One of the long running jokes/feuds I have with one of the senior art directors at Tribal DDB is that he tells me he has no idea what I do for the company and I tell him to stick to pretty pictures. So finding this post on why creatives within ad agencies are always confused was an eye-opener for me.
They are pressured by their leaders to do “great” work. But when they do, they usually get reprimanded for not being “on strategy.”
They are encouraged to win awards. But when they do, they are dismissed as childish narcissists.
They are highly paid, but rarely listened to.
They are told that it’s “all about the work” but come to learn that it’s “all about the metrics” or “all about the relationship” or “all about the conversation” or “all about” whatever the cliche-of-the-month is.
When they say advertising is an art, their clients say it’s a business.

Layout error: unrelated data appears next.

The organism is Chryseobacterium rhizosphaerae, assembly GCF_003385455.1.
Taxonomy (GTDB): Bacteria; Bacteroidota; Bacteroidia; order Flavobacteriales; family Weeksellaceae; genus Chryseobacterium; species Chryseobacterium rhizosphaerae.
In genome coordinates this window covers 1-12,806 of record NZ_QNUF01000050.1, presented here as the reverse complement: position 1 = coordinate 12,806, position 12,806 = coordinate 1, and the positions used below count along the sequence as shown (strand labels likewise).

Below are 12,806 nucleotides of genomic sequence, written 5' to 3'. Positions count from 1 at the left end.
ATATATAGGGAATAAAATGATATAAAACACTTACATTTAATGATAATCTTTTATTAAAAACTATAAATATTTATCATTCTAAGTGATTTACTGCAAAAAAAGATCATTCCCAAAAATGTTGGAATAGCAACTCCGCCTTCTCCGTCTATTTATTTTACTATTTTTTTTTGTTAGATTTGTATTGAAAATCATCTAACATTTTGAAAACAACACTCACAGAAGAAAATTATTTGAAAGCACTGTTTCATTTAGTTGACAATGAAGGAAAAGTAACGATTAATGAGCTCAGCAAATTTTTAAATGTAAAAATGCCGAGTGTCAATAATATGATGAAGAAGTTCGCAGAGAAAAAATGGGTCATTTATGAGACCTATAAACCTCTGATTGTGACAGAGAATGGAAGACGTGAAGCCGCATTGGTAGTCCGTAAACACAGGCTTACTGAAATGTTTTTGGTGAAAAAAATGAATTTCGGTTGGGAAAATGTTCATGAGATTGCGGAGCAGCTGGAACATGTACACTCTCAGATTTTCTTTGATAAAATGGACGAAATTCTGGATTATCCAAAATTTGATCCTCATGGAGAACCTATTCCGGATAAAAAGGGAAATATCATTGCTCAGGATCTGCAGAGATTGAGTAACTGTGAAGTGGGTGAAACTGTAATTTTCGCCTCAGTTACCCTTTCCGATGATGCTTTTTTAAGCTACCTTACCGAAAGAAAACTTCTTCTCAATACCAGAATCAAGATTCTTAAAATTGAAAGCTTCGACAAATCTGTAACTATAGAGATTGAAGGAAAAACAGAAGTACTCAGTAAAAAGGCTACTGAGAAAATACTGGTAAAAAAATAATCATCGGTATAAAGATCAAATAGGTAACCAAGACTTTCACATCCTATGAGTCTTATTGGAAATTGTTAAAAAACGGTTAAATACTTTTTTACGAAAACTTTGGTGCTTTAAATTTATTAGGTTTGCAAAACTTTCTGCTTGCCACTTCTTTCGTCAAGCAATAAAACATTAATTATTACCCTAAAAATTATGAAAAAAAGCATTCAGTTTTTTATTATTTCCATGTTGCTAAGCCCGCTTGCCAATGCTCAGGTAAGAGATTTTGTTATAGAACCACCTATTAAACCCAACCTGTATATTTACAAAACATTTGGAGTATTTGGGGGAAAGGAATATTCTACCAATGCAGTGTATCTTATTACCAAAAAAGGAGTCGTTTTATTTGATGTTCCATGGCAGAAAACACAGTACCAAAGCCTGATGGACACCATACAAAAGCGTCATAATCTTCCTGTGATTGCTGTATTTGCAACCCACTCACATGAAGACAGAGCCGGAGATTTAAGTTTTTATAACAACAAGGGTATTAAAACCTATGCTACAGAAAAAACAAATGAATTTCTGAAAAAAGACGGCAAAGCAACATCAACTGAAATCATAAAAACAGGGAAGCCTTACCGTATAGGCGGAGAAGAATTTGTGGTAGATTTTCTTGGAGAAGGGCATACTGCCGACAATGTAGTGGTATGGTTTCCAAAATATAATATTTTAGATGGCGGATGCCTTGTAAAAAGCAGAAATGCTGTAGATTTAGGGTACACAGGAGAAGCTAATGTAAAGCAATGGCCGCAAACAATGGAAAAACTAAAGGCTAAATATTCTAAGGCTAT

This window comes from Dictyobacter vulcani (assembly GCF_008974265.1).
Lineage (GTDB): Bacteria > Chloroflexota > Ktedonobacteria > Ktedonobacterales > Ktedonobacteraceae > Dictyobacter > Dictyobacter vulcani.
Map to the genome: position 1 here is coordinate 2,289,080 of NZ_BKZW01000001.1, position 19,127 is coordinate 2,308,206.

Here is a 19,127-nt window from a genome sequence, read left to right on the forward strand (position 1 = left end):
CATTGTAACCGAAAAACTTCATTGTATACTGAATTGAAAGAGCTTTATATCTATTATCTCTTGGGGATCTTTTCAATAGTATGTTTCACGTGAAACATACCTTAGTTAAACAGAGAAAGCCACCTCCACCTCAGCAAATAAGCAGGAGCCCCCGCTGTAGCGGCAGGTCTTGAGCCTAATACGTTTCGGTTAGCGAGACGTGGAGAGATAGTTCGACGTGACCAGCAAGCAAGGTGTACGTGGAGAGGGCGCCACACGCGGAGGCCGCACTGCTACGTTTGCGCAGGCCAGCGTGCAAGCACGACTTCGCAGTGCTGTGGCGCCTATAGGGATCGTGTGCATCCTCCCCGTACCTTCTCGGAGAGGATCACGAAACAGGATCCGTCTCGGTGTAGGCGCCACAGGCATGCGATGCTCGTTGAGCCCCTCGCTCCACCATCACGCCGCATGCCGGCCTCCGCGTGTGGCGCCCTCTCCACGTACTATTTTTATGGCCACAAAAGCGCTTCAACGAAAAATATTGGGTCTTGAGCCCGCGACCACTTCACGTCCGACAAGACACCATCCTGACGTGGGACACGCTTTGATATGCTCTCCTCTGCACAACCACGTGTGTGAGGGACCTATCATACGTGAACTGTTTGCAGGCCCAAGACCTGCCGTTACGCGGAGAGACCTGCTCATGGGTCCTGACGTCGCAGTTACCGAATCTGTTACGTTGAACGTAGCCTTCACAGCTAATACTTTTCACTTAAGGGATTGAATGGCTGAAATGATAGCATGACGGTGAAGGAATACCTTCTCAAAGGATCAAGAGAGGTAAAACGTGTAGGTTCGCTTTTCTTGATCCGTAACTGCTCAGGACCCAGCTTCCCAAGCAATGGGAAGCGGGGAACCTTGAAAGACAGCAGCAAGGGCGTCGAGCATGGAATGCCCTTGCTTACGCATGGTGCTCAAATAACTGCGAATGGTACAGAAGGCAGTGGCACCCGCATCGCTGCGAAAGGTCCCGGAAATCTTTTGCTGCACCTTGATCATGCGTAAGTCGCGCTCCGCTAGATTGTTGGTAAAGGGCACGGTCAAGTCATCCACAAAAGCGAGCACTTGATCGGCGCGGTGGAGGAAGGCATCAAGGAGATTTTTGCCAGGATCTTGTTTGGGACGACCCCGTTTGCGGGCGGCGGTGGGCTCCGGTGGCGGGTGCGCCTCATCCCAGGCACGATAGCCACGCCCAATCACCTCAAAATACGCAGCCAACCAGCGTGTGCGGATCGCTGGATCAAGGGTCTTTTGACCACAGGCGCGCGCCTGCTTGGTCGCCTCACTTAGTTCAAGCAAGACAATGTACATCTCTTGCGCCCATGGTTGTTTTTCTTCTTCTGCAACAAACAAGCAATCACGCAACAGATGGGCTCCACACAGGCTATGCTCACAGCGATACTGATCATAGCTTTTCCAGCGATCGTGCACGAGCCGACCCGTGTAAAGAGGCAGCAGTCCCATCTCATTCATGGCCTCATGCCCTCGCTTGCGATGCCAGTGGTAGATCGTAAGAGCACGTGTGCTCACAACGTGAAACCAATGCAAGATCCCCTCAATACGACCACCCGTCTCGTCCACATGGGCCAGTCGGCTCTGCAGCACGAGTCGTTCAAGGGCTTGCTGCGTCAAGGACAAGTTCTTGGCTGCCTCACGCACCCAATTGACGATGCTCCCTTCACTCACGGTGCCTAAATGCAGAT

When they say it’s a business, their clients say it’s an art.
When they finally get something good produced, it fails.
When they produce mundane crap, it works.
When their friends like it, their clients hate it.
When their clients like it, their friends hate it.
They are encouraged to be collaborative. But the more people touch their work, the worse it gets.
They are counseled against becoming prima donnas. But they see that the people who get good jobs are often disagreeable monsters.
If they weren’t confused they’d be crazy.
The tension between account, planning and creative is well documented in the ad world but the truth is, when all three work in concert, it proves one of the underlying tenets of DDB across the world:
Creativity is the most powerful force in business.